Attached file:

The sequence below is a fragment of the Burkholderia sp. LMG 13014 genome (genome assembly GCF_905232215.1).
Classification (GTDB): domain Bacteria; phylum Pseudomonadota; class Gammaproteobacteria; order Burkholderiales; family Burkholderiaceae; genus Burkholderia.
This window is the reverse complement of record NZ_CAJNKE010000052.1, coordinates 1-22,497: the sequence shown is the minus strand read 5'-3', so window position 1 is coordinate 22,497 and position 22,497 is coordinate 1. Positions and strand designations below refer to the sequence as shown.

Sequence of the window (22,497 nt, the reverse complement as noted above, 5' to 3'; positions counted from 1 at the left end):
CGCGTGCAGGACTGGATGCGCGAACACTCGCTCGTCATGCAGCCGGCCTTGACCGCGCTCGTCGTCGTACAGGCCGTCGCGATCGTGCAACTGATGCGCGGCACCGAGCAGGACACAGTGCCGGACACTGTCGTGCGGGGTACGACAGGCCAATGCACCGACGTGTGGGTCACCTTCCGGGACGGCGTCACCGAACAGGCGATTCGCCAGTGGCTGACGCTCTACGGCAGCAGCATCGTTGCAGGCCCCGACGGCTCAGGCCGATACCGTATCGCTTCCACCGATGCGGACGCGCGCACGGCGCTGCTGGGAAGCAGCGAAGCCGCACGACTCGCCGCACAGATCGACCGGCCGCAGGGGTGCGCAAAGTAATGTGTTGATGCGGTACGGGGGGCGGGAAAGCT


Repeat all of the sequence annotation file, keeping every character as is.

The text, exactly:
The sequence below is a fragment of the Burkholderia sp. LMG 13014 genome (genome assembly GCF_905232215.1).
Classification (GTDB): domain Bacteria; phylum Pseudomonadota; class Gammaproteobacteria; order Burkholderiales; family Burkholderiaceae; genus Burkholderia.
This window is the reverse complement of record NZ_CAJNKE010000052.1, coordinates 1-22,497: the sequence shown is the minus strand read 5'-3', so window position 1 is coordinate 22,497 and position 22,497 is coordinate 1. Positions and strand designations below refer to the sequence as shown.

Sequence of the window (22,497 nt, the reverse complement as noted above, 5' to 3'; positions counted from 1 at the left end):
CGCGTGCAGGACTGGATGCGCGAACACTCGCTCGTCATGCAGCCGGCCTTGACCGCGCTCGTCGTCGTACAGGCCGTCGCGATCGTGCAACTGATGCGCGGCACCGAGCAGGACACAGTGCCGGACACTGTCGTGCGGGGTACGACAGGCCAATGCACCGACGTGTGGGTCACCTTCCGGGACGGCGTCACCGAACAGGCGATTCGCCAGTGGCTGACGCTCTACGGCAGCAGCATCGTTGCAGGCCCCGACGGCTCAGGCCGATACCGTATCGCTTCCACCGATGCGGACGCGCGCACGGCGCTGCTGGGAAGCAGCGAAGCCGCACGACTCGCCGCACAGATCGACCGGCCGCAGGGGTGCGCAAAGTAATGTGTTGATGCGGTACGGGGGGCGGGAAAGCT